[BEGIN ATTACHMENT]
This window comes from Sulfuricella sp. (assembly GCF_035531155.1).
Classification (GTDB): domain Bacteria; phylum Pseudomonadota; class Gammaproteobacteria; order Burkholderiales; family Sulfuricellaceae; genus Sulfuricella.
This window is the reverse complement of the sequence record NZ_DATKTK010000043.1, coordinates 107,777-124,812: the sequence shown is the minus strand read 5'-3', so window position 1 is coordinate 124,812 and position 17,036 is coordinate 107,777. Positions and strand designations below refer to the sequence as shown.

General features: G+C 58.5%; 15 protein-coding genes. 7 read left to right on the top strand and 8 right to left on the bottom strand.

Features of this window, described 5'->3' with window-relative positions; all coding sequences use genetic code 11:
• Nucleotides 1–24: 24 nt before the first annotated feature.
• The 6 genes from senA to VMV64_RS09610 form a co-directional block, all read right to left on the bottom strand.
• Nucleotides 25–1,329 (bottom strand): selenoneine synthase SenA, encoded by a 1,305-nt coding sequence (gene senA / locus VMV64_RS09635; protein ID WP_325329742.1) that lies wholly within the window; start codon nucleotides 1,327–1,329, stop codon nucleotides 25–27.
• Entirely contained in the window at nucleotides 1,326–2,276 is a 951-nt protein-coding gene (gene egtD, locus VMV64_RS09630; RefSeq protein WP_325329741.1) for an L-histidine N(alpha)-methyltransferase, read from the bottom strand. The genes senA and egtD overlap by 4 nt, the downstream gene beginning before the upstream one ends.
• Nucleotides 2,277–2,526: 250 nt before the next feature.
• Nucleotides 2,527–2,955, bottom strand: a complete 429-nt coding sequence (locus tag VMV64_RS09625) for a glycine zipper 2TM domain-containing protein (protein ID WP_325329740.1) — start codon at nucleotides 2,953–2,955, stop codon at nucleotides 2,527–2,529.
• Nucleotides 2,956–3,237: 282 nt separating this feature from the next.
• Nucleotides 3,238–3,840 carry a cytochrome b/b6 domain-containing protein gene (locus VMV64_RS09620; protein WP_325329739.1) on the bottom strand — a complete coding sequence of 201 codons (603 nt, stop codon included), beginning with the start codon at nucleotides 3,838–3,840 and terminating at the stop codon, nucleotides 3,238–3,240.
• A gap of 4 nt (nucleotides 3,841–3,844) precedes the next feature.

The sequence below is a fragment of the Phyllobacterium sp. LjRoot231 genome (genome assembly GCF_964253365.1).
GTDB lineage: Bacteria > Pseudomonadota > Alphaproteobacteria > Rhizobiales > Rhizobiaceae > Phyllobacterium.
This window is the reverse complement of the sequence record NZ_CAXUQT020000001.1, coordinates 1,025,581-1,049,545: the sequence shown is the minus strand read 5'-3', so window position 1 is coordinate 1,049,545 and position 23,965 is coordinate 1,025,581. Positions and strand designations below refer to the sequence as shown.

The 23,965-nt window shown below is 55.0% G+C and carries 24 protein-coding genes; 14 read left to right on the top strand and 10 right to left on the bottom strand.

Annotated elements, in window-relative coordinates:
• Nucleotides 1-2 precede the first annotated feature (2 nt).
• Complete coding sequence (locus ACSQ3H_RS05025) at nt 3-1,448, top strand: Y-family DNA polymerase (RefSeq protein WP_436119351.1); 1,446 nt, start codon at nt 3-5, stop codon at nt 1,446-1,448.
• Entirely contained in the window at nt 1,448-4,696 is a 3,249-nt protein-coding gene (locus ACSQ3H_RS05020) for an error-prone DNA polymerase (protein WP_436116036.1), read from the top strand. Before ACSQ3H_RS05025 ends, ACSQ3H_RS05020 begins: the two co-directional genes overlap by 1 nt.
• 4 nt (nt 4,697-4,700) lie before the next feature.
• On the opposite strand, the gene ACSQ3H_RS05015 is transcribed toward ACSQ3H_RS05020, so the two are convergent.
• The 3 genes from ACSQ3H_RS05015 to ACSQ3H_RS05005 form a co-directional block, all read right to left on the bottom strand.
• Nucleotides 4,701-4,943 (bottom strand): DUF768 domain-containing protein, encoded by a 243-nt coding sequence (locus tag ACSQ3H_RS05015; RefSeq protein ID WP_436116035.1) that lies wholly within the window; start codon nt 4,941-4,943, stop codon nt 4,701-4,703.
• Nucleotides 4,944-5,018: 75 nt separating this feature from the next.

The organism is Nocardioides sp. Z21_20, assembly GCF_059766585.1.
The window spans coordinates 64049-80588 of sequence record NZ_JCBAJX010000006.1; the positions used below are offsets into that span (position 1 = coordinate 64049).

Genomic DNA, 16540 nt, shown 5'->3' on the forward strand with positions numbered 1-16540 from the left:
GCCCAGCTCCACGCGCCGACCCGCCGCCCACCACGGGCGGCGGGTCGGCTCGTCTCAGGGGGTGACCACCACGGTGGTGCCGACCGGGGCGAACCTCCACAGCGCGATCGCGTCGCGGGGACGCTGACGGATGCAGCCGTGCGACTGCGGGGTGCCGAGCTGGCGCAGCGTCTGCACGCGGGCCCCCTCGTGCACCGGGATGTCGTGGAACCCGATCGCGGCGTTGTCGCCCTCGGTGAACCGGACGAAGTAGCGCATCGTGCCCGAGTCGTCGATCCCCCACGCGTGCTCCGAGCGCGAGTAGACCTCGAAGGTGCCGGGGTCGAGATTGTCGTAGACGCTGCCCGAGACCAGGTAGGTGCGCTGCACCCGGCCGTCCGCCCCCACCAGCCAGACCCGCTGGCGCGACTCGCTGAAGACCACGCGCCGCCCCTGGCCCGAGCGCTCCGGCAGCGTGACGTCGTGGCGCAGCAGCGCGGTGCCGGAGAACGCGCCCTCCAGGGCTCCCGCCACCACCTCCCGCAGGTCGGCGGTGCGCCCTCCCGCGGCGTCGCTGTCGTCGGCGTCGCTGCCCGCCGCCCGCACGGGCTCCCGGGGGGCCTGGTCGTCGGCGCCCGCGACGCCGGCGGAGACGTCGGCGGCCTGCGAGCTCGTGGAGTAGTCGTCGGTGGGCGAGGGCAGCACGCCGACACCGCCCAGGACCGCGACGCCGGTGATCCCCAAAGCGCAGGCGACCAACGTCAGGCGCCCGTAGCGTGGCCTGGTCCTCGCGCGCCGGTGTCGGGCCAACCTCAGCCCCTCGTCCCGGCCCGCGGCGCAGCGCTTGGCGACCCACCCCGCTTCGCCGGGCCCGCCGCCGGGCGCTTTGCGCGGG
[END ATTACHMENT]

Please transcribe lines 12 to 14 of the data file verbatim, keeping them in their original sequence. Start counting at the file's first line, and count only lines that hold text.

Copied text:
• Nucleotides 2,956–3,237: 282 nt separating this feature from the next.
• Nucleotides 3,238–3,840 carry a cytochrome b/b6 domain-containing protein gene (locus VMV64_RS09620; protein WP_325329739.1) on the bottom strand — a complete coding sequence of 201 codons (603 nt, stop codon included), beginning with the start codon at nucleotides 3,838–3,840 and terminating at the stop codon, nucleotides 3,238–3,240.
• A gap of 4 nt (nucleotides 3,841–3,844) precedes the next feature.